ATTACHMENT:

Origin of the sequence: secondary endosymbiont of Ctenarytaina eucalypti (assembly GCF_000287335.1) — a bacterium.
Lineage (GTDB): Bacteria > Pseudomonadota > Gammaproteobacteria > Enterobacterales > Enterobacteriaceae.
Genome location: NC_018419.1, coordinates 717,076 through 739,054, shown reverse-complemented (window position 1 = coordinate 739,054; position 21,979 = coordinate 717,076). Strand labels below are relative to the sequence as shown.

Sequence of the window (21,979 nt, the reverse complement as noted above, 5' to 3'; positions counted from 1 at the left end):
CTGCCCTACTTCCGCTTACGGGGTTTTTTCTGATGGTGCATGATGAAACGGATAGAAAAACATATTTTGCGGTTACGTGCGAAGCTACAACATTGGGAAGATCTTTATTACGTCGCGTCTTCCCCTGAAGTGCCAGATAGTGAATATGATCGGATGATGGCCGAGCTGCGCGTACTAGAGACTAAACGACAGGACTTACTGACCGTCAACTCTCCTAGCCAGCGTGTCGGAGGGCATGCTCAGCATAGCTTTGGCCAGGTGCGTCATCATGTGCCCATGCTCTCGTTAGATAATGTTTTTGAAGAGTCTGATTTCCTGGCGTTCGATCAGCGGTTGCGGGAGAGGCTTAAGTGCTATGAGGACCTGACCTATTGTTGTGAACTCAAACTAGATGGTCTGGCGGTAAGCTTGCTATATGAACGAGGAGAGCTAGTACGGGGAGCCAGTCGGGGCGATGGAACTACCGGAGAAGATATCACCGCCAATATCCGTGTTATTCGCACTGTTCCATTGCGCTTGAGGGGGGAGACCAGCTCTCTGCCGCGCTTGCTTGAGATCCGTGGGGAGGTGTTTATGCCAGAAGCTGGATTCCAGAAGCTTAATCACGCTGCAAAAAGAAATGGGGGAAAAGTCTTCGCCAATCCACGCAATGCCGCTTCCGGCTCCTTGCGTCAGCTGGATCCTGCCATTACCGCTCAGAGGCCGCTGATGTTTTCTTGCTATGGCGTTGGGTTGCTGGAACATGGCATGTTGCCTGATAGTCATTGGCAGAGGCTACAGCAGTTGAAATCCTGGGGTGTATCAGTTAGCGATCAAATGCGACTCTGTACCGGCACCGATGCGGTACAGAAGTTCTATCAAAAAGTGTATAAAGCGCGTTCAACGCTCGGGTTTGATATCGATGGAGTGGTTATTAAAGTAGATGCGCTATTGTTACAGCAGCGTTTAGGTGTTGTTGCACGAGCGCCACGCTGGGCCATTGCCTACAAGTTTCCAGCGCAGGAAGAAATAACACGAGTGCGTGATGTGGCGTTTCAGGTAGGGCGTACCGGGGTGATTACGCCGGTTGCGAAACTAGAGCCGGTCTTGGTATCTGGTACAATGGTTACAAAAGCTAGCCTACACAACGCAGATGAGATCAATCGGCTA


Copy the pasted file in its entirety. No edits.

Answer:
Origin of the sequence: secondary endosymbiont of Ctenarytaina eucalypti (assembly GCF_000287335.1) — a bacterium.
Lineage (GTDB): Bacteria > Pseudomonadota > Gammaproteobacteria > Enterobacterales > Enterobacteriaceae.
Genome location: NC_018419.1, coordinates 717,076 through 739,054, shown reverse-complemented (window position 1 = coordinate 739,054; position 21,979 = coordinate 717,076). Strand labels below are relative to the sequence as shown.

Sequence of the window (21,979 nt, the reverse complement as noted above, 5' to 3'; positions counted from 1 at the left end):
CTGCCCTACTTCCGCTTACGGGGTTTTTTCTGATGGTGCATGATGAAACGGATAGAAAAACATATTTTGCGGTTACGTGCGAAGCTACAACATTGGGAAGATCTTTATTACGTCGCGTCTTCCCCTGAAGTGCCAGATAGTGAATATGATCGGATGATGGCCGAGCTGCGCGTACTAGAGACTAAACGACAGGACTTACTGACCGTCAACTCTCCTAGCCAGCGTGTCGGAGGGCATGCTCAGCATAGCTTTGGCCAGGTGCGTCATCATGTGCCCATGCTCTCGTTAGATAATGTTTTTGAAGAGTCTGATTTCCTGGCGTTCGATCAGCGGTTGCGGGAGAGGCTTAAGTGCTATGAGGACCTGACCTATTGTTGTGAACTCAAACTAGATGGTCTGGCGGTAAGCTTGCTATATGAACGAGGAGAGCTAGTACGGGGAGCCAGTCGGGGCGATGGAACTACCGGAGAAGATATCACCGCCAATATCCGTGTTATTCGCACTGTTCCATTGCGCTTGAGGGGGGAGACCAGCTCTCTGCCGCGCTTGCTTGAGATCCGTGGGGAGGTGTTTATGCCAGAAGCTGGATTCCAGAAGCTTAATCACGCTGCAAAAAGAAATGGGGGAAAAGTCTTCGCCAATCCACGCAATGCCGCTTCCGGCTCCTTGCGTCAGCTGGATCCTGCCATTACCGCTCAGAGGCCGCTGATGTTTTCTTGCTATGGCGTTGGGTTGCTGGAACATGGCATGTTGCCTGATAGTCATTGGCAGAGGCTACAGCAGTTGAAATCCTGGGGTGTATCAGTTAGCGATCAAATGCGACTCTGTACCGGCACCGATGCGGTACAGAAGTTCTATCAAAAAGTGTATAAAGCGCGTTCAACGCTCGGGTTTGATATCGATGGAGTGGTTATTAAAGTAGATGCGCTATTGTTACAGCAGCGTTTAGGTGTTGTTGCACGAGCGCCACGCTGGGCCATTGCCTACAAGTTTCCAGCGCAGGAAGAAATAACACGAGTGCGTGATGTGGCGTTTCAGGTAGGGCGTACCGGGGTGATTACGCCGGTTGCGAAACTAGAGCCGGTCTTGGTATCTGGTACAATGGTTACAAAAGCTAGCCTACACAACGCAGATGAGATCAATCGGCTA